Approximately 670 kilometres in length, the Coastal GasLink pipeline will deliver natural gas from the Dawson Creek area to the proposed LNG Canada facility in Kitimat. (CGL photo)

National Energy Board rejects federal review of Coastal GasLink pipeline

Project falls within provincial jurisdiction, board rules

TransCanada’s 670-kilometre Coastal GasLink pipeline from the northeast of B.C. to Kitimat will not be reviewed because the pipeline does not fall under federal jurisdiction.

Announcing its decision on Friday, July 26, the National Energy Board (NEB) said in a statement that it disagreed with Smithers resident Michael Sawyer’s claim that the pipeline, which will transport natural gas to LNG Canada’s liquefied natural gas facility in Kitimat, was a federal undertaking and should be regulated as such.

Sawyers’ lawyers made the case that the pipeline would be functionally integrated with the NOVA Gas Transmission Ltd. system (NGTL), a network of pipelines running the length of Alberta.

Connecting to the Coastal GasLink pipeline would potentially enable TransCanada to be able to move natural gas from the Western Canada Sedimentary Basin (WCSB) to the LNG export market, crossing provincial and national boundaries.

The WCSB spans 1,400,000 square kilometres of Western Canada, including southwestern Manitoba, southern Saskatchewan, Alberta and northeastern B.C., and contains one of the world’s largest reserves of petroleum and natural gas.

A review of the pipeline by the federal government would have set the project back significantly and delayed LNG Canada’s ability to export liquefied natural gas to the Asian market on time.

“The project does not form a part of the NOVA Gas Transmission Ltd. (NGTL) System, and is not vital or integral to it (NGTL), or any other federally regulated pipeline,” reads the statement.

Coastal GasLink’s project itself is contained within the province and currently regulated by the B.C. Oil and Gas Commission.

READ MORE: TransCanada to sell up to 75% stake in Coastal GasLink pipeline

The NEB’s hearing involved 13 active participants and included the filing of evidence, and both written and oral argument, specifically related to whether the project forms part of a federal work or undertaking.

Though Sawyer did admit to being an underdog in the case, telling Black Press that they were “totally outgunned” by pro-industry representatives earlier this year.

READ MORE: Smithers resident’s challenge to Coastal GasLink heard by NEB

On Facebook, Sawyer reacted to the NEB’s decision, writing “it’s not over yet” and apologizing to supporters to “let so many of you down.”

“I’ve read the decision and its clear that the NEB did not want to listen with an open mind to my arguments. I will take some time to digest the decision, consult with my lawyer, and then make a decision on whether I will appeal the decision to the Federal Court of Appeal,” wrote Sawyer.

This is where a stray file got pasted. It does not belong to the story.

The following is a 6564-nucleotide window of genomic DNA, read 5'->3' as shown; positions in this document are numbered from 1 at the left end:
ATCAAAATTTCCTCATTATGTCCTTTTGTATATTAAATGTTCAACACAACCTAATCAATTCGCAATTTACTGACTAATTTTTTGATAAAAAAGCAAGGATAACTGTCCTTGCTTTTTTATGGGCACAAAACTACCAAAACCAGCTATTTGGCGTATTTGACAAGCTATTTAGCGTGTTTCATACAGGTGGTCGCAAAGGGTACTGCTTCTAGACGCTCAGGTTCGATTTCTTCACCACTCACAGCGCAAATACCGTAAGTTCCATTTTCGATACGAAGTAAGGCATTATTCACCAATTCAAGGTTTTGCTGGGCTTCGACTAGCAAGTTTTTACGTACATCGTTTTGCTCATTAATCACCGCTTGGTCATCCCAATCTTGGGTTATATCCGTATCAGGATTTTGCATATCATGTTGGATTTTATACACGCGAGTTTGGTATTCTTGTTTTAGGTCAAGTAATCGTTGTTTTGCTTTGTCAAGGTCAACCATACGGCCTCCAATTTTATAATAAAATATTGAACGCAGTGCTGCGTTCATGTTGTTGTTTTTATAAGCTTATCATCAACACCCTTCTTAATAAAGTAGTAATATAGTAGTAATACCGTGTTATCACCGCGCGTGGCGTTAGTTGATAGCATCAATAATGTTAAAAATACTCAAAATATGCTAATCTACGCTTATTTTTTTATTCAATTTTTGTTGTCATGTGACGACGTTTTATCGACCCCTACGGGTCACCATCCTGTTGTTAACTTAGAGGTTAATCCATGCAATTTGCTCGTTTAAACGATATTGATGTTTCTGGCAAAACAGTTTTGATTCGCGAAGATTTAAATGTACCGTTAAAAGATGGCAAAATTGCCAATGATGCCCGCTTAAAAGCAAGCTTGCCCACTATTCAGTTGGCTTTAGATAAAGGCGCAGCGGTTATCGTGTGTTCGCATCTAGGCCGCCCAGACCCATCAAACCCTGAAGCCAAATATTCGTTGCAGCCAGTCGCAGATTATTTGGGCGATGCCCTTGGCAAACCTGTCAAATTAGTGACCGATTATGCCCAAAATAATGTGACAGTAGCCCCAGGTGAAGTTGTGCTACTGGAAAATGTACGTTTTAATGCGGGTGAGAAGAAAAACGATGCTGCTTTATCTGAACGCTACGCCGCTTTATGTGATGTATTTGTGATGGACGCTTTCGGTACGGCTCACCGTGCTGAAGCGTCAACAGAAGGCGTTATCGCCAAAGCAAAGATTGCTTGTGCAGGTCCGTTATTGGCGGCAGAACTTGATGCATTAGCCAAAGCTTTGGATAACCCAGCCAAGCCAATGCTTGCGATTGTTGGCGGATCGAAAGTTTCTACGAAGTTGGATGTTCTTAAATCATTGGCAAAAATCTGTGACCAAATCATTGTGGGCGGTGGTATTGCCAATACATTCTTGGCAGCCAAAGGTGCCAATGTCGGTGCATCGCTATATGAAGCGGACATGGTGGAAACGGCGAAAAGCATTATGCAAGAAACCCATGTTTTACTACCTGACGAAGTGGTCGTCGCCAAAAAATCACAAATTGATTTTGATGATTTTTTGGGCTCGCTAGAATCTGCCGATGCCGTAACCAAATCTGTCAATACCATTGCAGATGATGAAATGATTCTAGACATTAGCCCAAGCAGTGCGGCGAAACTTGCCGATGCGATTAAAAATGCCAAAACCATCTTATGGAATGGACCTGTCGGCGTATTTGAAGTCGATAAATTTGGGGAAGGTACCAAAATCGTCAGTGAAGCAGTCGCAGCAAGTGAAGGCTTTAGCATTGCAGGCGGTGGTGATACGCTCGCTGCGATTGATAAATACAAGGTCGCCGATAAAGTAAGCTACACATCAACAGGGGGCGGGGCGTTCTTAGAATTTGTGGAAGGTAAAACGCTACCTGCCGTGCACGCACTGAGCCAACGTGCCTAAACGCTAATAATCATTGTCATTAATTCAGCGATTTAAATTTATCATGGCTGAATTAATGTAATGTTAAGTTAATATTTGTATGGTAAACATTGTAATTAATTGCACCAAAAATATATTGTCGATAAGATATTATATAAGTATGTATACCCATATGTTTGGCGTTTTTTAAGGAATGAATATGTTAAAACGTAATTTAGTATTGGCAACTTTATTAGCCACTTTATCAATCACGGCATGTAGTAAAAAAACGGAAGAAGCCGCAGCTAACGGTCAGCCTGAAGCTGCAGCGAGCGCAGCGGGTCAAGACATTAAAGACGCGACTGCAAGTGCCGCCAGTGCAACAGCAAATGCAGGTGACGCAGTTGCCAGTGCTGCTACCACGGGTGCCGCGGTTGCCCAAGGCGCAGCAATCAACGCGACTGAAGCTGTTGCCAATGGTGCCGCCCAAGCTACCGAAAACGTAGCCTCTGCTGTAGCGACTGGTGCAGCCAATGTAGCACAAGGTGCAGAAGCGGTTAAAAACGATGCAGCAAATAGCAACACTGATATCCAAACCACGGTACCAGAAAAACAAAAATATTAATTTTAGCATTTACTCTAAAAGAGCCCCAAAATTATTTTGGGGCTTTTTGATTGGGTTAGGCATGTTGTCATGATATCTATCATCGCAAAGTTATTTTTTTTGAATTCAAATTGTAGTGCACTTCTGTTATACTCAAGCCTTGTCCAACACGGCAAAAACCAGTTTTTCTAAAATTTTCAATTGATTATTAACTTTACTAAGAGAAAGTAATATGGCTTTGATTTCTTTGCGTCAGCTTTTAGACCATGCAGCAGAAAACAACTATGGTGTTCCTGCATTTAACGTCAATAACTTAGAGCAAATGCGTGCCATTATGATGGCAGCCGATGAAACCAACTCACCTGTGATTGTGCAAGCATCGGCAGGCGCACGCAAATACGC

In their response to the ruling, Coastal GasLink said it is pleased with the decision.

“Coastal GasLink was fully approved and permitted following extensive consultation with local and Indigenous communities, and a rigorous multi-year review that considered potential environmental, economic, social, heritage and health effects,” reads a statement released by the company.

“We remain focused on continuing to engage in constructive and meaningful dialogue with Indigenous and local communities as we progress preliminary construction on this critical infrastructure project.”


 


brittany@terracestandard.com

Like us on Facebook and follow us on Twitter

Get local stories you won't find anywhere else right to your inbox.
Sign up here

 

The NOVA Gas Transmission Ltd. system (NGTL). (Image NEB)

A file image of the proposed connection between the NGTL systems and Coastal GasLink’s pipeline. (File image)

Just Posted

Minister of Indigenous Relations and Reconciliation and hereditary chiefs agree to future meeting

Scott Fraser was in Smithers on Jan. 22 and spoke with Office of the Wet’suwet’en representatives

Unist’ot’en Camp say RCMP have changed 27 kilometre roadblock rules

Footage shows RCMP telling an unidentified lawyer they can’t re-enter the checkpoint

B.C. Indigenous communities receive funding for hands-on trades training

Nuxalk, Witset, Penticton Indian Band, TRU Williams Lake, and Camosun College among beneficiaries

Telkwa bridge struck by empty logging truck

The truck hit the bridge on its east side and appears to have damaged a wooden beam

12 Wet’suwet’en supporters arrested by VicPD

Protesters rallied against Coastal GasLink pipeline

VIDEO: WHO says China virus not global health emergency

The decision came after Chinese authorities moved to lock down three cities on Thursday

Investigators in wildfire-torn Australia head to site of B.C. airtanker crash

The B.C. government sends condolences to Port Alberni-owned Coulson Aviation

RCMP investigating sexual allegation against Lower Mainland police officer

Delta officer suspended while the alleged off-duty incident involving a co-worker is investigated

Former Mountie, sports coach convicted of sex abuse in B.C. granted day parole

Alan Davidson was sentenced to almost six years for abusing seven boys in the late 1970s and early 1990s

VIDEO: Person in wheelchair narrowly avoids collision with car in Kelowna

There were no injuries in the scary looking near-accident last week in Rutland

Here’s what Canada is doing to stop the coronavirus from getting in

Health officials are monitoring multiple possible cases in Canada

VIDEO: Rare ‘ice circle’ spotted on Kamloops river

An ice circle or ice pan, has formed in the chilly waters just east of the Yellowhead Bridge

B.C. still struggling to control non-resident medical care fraud

Unpaid bills, out-of-province claimants a costly legacy of MSP

Most Read